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Sample DBQ response to "Hammurabi's Code: Was it Just?"

Updated on December 29, 2017
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We've all been to high school, this is to help the poor ones in need of help. Hi.

Hammurabi's Code

Here's the sample. I went with the unjust narrative. FYI, this was written when I was in the tenth grade and I'd like to mention I've improved a lot since.

Was Hammurabi’s Code Just?

The topic of justice is always controversial, usually it is about the punishments dealt out and whether or not they are just. Hammurabi’s Code, the earliest complete group of laws complied, is comprised of 282 laws written by Hammurabi. Hammurabi was the sixth Amorite King of Babylon, who lived about 400 centuries ago and ruled for about 42 years. The Babylonian King ruled with a strict sense of justice, but was his sense of justice fair and just to all of his people? There are three areas of laws in Hammurabi’s Code that can prove that the list of laws were unjust to the people.

The family laws in the code written by Hammurabi were unjust because they were biased. They worked in the favor of men. Law 129 said, “if a married lady is caught [in adultery] with another man, they shall bind them and cast them into water.” Men in this time period were allowed to have second wives (as per Law 148) and concubines, but when a woman cheats, she and the person she was with would be thrown into a river to see if they were guilty enough for death. The family laws show further injustice when in Law 195, it clearly states that if a son has struck his father, his hands shall be cut off. It is not fair to forever take the limbs of somebody for hitting their father in a childish burst of anger, especially when the father can strike them without any repercussions.

The Hammurabi Code can further be proven unjust with its property laws. Law 21 states that a man who has broken through the wall of a house to rob it, then the man is subject to death and should be pierced or hung from the hole he made in the wall. While it is not unjust to punish this man, it is unjust to simply execute him. Capital punishment, no matter the offense, is always a very hasty move and decision, because it doesn’t give the person time to fix their mistake or somehow repay those he harmed. There is nothing to gain from executions and the executed person has no chance of repentance or forgiveness. Law 48, another property law, states, “If a man borrowed money to plant his fields and a storm has flooded his field or carried away the crop…. in that year he does not have to pay his creditor.” In this instance that creditor is slighted and loses his money as a direct result. This shows unjust because the law blatantly favors the farmers and gives no thought to the creditor who might seriously be in need of the money.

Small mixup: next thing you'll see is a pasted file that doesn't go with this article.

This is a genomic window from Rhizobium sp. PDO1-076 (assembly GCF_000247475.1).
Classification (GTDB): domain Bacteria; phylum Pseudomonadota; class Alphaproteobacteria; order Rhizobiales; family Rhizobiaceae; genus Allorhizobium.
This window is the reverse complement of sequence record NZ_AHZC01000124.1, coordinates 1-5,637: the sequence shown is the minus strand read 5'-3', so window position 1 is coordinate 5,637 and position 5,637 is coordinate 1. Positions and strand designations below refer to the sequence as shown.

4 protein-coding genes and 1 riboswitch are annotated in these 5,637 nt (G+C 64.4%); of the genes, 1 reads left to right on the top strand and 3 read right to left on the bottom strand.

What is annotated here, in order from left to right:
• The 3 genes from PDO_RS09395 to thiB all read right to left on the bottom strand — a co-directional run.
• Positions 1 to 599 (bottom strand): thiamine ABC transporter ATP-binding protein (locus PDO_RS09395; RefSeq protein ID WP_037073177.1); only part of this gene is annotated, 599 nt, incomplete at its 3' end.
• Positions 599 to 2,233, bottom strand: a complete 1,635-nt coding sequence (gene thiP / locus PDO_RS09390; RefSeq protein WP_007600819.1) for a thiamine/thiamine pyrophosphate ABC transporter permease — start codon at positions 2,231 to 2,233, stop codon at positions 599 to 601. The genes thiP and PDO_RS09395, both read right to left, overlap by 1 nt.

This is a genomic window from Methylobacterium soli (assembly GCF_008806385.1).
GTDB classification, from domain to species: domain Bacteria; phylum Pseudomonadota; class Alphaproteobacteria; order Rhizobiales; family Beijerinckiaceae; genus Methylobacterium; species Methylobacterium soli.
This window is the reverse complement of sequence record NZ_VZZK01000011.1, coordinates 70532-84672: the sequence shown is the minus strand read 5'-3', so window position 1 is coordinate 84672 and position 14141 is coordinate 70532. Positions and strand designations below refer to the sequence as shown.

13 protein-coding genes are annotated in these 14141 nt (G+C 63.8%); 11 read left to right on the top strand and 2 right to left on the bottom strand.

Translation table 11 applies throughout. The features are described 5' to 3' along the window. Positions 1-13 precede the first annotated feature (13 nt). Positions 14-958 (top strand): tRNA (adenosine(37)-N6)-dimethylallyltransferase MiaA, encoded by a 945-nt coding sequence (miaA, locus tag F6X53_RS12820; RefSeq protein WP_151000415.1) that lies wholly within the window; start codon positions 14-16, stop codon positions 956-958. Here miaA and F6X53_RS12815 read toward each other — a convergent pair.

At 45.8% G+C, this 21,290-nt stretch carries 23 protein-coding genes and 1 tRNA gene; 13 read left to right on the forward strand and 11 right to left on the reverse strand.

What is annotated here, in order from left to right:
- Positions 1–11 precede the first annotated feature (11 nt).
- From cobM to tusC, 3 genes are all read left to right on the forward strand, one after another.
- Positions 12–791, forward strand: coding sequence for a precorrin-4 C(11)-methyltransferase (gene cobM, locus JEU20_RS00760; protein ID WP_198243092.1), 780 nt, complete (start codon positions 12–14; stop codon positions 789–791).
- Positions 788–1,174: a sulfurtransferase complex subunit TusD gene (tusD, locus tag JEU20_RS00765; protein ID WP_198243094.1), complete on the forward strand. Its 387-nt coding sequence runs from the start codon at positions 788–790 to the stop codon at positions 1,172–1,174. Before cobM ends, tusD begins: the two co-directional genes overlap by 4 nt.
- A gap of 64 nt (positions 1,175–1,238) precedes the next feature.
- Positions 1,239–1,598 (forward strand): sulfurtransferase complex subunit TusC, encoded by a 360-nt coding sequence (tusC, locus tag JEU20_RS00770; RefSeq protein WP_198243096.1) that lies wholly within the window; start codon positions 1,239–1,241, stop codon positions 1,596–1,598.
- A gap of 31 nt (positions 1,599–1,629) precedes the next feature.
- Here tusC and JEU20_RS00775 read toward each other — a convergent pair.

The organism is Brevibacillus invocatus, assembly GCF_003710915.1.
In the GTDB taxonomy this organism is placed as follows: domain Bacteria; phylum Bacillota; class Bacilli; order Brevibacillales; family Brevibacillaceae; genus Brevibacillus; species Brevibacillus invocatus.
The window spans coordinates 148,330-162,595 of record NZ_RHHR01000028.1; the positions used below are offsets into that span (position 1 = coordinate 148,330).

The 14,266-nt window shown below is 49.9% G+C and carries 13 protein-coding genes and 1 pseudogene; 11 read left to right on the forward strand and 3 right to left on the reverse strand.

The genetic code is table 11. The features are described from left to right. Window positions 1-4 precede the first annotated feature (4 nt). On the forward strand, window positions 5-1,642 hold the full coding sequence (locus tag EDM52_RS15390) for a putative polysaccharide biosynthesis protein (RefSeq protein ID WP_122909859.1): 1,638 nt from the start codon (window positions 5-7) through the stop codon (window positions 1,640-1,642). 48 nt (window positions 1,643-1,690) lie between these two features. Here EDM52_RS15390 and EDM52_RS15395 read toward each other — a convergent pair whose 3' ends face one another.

Hammurabi’s code is full of injustices in terms of the personal laws. In Law 215 and 218, a surgeon who saves the life of a free man is rewarded with silver, but a surgeon who is unable to save the life of the free man is rewarded with his hands cut off. This unjust punishment leads to less people becoming surgeons in fear of being punished for not being able to save some people on some occasions, especially in a time period where few medical supplies were invented. In Law 196 and Law 199 respectively, if a man knocks out the eye of a free man, his would knocked out, but if a man knocks out the eye of a slave, he only has to pay half his value. These laws were unjust because they put the value of one over the other. Justice is supposed to be blind not classist.

Even though there are some laws in the code that may seem just, like the law that prevents a man from unrightfully disowning his son without reason [Law 168]. They do not outweigh the fact that the majority of the Code of Hammurabi was unjust and unfair to the people it affected. The family, property, and personal laws all prove that the code is not just. The fact that Hammurabi himself justified his authority and power with the belief that he has the divine right to rule by the word of a god of justice, Shamash, who gave him the insight in law (shown in the beginning of the code), does not help the argument that people who defend the code have. Overall, Hammurabi’s Code was unjust because of its biased laws and the fact it favors one person over the other in almost all of its laws.


© 2017 Sumaya Ahmed

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